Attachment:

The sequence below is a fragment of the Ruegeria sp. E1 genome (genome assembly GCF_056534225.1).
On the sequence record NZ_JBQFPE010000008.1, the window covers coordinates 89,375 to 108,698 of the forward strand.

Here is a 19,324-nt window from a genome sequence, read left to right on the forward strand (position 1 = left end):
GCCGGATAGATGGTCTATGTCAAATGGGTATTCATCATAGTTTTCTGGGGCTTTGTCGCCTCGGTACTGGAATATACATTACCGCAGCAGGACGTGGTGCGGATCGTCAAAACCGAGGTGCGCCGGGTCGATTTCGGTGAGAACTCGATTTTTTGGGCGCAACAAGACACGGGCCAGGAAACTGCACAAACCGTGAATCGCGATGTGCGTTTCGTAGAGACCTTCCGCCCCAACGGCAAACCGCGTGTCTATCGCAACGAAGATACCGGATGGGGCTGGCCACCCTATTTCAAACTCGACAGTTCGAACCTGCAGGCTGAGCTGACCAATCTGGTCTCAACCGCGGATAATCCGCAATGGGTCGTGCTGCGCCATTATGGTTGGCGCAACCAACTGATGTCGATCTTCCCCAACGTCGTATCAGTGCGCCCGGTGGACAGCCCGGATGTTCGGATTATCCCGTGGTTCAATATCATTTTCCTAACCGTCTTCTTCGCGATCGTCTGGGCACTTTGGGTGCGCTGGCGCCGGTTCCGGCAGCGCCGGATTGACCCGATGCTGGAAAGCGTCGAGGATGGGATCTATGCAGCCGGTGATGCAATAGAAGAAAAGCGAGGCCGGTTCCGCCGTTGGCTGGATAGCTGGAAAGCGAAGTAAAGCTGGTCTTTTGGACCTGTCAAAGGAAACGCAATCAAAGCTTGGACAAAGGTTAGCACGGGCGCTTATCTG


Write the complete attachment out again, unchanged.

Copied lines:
The sequence below is a fragment of the Ruegeria sp. E1 genome (genome assembly GCF_056534225.1).
On the sequence record NZ_JBQFPE010000008.1, the window covers coordinates 89,375 to 108,698 of the forward strand.

Here is a 19,324-nt window from a genome sequence, read left to right on the forward strand (position 1 = left end):
GCCGGATAGATGGTCTATGTCAAATGGGTATTCATCATAGTTTTCTGGGGCTTTGTCGCCTCGGTACTGGAATATACATTACCGCAGCAGGACGTGGTGCGGATCGTCAAAACCGAGGTGCGCCGGGTCGATTTCGGTGAGAACTCGATTTTTTGGGCGCAACAAGACACGGGCCAGGAAACTGCACAAACCGTGAATCGCGATGTGCGTTTCGTAGAGACCTTCCGCCCCAACGGCAAACCGCGTGTCTATCGCAACGAAGATACCGGATGGGGCTGGCCACCCTATTTCAAACTCGACAGTTCGAACCTGCAGGCTGAGCTGACCAATCTGGTCTCAACCGCGGATAATCCGCAATGGGTCGTGCTGCGCCATTATGGTTGGCGCAACCAACTGATGTCGATCTTCCCCAACGTCGTATCAGTGCGCCCGGTGGACAGCCCGGATGTTCGGATTATCCCGTGGTTCAATATCATTTTCCTAACCGTCTTCTTCGCGATCGTCTGGGCACTTTGGGTGCGCTGGCGCCGGTTCCGGCAGCGCCGGATTGACCCGATGCTGGAAAGCGTCGAGGATGGGATCTATGCAGCCGGTGATGCAATAGAAGAAAAGCGAGGCCGGTTCCGCCGTTGGCTGGATAGCTGGAAAGCGAAGTAAAGCTGGTCTTTTGGACCTGTCAAAGGAAACGCAATCAAAGCTTGGACAAAGGTTAGCACGGGCGCTTATCTG